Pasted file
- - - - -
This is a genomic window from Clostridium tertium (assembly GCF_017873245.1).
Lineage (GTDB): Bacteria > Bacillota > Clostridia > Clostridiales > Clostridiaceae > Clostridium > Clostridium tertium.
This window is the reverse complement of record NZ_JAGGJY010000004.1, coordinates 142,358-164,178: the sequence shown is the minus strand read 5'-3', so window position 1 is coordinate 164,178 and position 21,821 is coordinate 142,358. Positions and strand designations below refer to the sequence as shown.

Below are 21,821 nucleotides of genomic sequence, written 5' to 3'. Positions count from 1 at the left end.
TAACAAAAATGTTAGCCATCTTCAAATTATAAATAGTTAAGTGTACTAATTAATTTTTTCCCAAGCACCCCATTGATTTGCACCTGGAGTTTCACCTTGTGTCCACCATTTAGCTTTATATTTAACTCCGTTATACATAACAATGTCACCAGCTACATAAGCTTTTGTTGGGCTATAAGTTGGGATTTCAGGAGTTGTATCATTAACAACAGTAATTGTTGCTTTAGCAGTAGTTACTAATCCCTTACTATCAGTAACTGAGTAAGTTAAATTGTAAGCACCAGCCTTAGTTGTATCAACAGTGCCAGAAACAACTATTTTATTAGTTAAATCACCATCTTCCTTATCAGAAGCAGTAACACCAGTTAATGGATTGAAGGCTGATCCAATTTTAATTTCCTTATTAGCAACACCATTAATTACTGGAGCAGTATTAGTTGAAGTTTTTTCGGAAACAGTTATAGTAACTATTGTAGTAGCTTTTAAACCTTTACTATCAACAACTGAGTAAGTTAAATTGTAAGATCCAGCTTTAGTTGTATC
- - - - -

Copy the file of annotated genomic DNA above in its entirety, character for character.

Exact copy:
This is a genomic window from Clostridium tertium (assembly GCF_017873245.1).
Lineage (GTDB): Bacteria > Bacillota > Clostridia > Clostridiales > Clostridiaceae > Clostridium > Clostridium tertium.
This window is the reverse complement of record NZ_JAGGJY010000004.1, coordinates 142,358-164,178: the sequence shown is the minus strand read 5'-3', so window position 1 is coordinate 164,178 and position 21,821 is coordinate 142,358. Positions and strand designations below refer to the sequence as shown.

Below are 21,821 nucleotides of genomic sequence, written 5' to 3'. Positions count from 1 at the left end.
TAACAAAAATGTTAGCCATCTTCAAATTATAAATAGTTAAGTGTACTAATTAATTTTTTCCCAAGCACCCCATTGATTTGCACCTGGAGTTTCACCTTGTGTCCACCATTTAGCTTTATATTTAACTCCGTTATACATAACAATGTCACCAGCTACATAAGCTTTTGTTGGGCTATAAGTTGGGATTTCAGGAGTTGTATCATTAACAACAGTAATTGTTGCTTTAGCAGTAGTTACTAATCCCTTACTATCAGTAACTGAGTAAGTTAAATTGTAAGCACCAGCCTTAGTTGTATCAACAGTGCCAGAAACAACTATTTTATTAGTTAAATCACCATCTTCCTTATCAGAAGCAGTAACACCAGTTAATGGATTGAAGGCTGATCCAATTTTAATTTCCTTATTAGCAACACCATTAATTACTGGAGCAGTATTAGTTGAAGTTTTTTCGGAAACAGTTATAGTAACTATTGTAGTAGCTTTTAAACCTTTACTATCAACAACTGAGTAAGTTAAATTGTAAGATCCAGCTTTAGTTGTATC